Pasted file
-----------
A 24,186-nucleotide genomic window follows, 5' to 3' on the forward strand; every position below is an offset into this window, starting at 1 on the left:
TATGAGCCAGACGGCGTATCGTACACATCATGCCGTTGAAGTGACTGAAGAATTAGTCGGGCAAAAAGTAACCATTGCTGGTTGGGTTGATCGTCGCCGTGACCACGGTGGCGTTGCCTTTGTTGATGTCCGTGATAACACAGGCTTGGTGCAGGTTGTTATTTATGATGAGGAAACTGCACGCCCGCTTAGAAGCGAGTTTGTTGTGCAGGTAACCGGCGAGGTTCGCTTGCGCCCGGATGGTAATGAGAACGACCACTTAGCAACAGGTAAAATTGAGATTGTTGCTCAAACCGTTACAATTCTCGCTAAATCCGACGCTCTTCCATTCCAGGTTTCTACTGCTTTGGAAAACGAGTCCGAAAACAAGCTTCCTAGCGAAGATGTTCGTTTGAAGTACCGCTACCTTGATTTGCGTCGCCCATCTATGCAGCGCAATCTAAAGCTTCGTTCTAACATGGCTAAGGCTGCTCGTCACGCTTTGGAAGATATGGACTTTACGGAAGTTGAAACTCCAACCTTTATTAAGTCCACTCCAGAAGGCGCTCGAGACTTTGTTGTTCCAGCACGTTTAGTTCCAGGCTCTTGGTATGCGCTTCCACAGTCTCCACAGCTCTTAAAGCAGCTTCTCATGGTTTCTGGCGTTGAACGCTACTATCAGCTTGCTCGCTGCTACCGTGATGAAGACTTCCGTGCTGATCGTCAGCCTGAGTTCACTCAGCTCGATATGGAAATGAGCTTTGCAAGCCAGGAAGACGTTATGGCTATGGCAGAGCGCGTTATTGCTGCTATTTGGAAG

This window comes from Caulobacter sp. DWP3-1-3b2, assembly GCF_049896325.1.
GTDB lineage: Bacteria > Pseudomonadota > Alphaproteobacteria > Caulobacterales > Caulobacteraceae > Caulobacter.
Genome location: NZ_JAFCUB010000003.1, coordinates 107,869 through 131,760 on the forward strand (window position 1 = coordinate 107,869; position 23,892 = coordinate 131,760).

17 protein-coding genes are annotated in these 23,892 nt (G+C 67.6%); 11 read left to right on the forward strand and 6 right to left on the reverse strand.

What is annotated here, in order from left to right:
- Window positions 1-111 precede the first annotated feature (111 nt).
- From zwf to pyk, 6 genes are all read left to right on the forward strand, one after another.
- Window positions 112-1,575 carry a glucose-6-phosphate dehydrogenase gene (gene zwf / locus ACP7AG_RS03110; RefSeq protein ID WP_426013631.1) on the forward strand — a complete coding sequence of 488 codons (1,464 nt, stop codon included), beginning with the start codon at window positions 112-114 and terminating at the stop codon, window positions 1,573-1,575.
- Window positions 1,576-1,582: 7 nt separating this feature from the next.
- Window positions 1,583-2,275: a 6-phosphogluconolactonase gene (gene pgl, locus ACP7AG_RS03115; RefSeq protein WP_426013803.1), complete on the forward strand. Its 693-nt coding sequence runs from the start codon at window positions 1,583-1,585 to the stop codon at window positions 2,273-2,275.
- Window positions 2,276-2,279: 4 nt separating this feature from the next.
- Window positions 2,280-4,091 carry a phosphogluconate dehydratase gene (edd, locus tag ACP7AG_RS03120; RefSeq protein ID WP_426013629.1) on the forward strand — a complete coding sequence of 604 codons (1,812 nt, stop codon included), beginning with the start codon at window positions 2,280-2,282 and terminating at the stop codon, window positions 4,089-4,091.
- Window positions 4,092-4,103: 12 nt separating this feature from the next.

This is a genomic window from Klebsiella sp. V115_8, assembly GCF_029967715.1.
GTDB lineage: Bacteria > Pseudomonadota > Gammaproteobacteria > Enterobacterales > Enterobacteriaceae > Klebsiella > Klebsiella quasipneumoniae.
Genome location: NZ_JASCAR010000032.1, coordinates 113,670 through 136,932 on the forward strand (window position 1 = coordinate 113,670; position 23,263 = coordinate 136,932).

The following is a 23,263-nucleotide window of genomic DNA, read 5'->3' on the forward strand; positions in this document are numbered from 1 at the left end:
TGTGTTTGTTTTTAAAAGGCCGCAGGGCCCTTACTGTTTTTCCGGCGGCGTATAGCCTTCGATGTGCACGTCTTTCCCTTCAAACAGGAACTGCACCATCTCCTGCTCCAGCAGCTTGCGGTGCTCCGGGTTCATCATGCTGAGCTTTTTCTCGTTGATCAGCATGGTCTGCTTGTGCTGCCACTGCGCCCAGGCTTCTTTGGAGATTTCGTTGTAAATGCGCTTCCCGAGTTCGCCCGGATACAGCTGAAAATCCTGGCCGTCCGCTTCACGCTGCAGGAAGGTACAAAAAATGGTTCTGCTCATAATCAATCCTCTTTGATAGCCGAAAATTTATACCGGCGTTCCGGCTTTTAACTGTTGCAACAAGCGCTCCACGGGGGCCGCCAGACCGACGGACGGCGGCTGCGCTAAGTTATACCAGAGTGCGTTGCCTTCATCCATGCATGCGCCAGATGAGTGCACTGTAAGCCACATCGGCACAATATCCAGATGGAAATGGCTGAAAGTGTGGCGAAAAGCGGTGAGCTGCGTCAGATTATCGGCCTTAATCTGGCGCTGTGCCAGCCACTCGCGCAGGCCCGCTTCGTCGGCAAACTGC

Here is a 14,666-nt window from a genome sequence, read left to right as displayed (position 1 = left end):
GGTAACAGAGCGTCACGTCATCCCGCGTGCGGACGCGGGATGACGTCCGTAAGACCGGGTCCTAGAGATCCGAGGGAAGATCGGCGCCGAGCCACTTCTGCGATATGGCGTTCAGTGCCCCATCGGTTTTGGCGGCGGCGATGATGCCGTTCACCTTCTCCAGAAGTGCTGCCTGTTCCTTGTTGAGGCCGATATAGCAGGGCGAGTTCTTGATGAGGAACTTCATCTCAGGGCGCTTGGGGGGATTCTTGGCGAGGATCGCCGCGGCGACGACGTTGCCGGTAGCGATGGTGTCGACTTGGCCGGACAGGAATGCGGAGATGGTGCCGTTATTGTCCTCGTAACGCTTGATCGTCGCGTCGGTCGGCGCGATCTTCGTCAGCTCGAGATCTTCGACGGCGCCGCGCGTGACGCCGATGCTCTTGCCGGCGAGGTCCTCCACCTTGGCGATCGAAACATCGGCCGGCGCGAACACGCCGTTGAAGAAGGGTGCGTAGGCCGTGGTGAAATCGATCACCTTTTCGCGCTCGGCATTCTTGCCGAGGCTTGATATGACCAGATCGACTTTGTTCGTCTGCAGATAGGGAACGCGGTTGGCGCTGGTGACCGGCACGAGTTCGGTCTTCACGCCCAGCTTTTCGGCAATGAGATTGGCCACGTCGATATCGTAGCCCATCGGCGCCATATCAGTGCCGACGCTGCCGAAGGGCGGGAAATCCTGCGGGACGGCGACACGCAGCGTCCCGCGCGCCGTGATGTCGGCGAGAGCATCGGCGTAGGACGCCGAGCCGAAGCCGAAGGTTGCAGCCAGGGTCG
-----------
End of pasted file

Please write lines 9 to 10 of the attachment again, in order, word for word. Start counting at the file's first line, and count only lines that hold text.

- From zwf to pyk, 6 genes are all read left to right on the forward strand, one after another.
- Window positions 112-1,575 carry a glucose-6-phosphate dehydrogenase gene (gene zwf / locus ACP7AG_RS03110; RefSeq protein ID WP_426013631.1) on the forward strand — a complete coding sequence of 488 codons (1,464 nt, stop codon included), beginning with the start codon at window positions 112-114 and terminating at the stop codon, window positions 1,573-1,575.